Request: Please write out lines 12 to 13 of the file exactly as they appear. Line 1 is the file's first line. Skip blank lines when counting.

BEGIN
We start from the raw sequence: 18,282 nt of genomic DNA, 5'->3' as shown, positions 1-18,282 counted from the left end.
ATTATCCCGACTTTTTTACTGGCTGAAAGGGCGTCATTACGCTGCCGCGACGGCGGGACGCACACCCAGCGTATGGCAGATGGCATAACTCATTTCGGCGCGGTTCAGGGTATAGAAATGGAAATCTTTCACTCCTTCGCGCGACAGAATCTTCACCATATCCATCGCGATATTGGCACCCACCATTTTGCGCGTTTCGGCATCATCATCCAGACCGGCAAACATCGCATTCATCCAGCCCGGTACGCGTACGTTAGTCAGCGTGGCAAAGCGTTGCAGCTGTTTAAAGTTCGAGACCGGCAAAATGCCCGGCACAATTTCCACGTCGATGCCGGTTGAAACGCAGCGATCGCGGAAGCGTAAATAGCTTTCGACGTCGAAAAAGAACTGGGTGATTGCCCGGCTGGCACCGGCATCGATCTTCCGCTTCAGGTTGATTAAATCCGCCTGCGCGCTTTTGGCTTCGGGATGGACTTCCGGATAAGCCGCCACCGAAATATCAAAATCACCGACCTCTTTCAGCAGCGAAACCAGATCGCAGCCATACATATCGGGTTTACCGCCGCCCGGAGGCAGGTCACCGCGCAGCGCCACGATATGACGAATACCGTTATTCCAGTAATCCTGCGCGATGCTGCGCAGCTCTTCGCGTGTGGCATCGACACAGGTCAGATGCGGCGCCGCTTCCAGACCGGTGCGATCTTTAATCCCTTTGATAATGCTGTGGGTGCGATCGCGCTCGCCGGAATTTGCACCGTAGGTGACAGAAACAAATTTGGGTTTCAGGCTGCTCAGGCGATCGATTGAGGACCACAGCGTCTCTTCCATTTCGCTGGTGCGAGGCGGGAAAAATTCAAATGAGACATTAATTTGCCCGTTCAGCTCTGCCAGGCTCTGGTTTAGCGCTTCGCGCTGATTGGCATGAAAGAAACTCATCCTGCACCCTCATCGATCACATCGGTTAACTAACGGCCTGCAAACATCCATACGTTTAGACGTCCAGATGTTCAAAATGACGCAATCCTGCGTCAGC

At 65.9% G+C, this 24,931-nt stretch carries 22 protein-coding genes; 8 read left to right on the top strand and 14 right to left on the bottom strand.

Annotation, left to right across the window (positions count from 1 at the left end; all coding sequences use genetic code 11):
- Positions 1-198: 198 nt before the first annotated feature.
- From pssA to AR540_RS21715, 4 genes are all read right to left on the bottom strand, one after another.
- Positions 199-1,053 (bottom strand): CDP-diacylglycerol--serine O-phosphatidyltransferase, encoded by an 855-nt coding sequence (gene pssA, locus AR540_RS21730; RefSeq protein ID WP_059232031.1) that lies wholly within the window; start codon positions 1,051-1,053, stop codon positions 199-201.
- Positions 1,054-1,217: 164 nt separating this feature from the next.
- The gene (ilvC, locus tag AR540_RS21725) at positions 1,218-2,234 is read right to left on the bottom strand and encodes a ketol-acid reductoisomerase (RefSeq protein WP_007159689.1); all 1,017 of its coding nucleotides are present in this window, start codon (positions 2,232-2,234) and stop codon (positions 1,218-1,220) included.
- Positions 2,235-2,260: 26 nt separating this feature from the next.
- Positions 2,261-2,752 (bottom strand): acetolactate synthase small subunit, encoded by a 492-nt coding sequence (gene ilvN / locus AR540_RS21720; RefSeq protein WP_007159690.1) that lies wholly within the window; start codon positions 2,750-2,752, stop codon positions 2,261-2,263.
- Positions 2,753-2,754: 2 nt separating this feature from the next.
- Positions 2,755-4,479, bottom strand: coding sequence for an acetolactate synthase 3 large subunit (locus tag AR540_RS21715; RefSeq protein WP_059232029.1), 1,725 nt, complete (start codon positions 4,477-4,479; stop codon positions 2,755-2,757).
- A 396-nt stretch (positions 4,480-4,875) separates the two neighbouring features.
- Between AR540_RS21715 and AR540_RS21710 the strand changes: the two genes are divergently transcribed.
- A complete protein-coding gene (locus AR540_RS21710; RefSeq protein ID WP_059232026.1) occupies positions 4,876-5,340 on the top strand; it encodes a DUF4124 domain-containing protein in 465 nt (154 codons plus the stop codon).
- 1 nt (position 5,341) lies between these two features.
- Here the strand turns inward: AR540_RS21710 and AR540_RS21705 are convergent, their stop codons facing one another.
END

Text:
- Positions 2,753-2,754: 2 nt separating this feature from the next.
- Positions 2,755-4,479, bottom strand: coding sequence for an acetolactate synthase 3 large subunit (locus tag AR540_RS21715; RefSeq protein WP_059232029.1), 1,725 nt, complete (start codon positions 4,477-4,479; stop codon positions 2,755-2,757).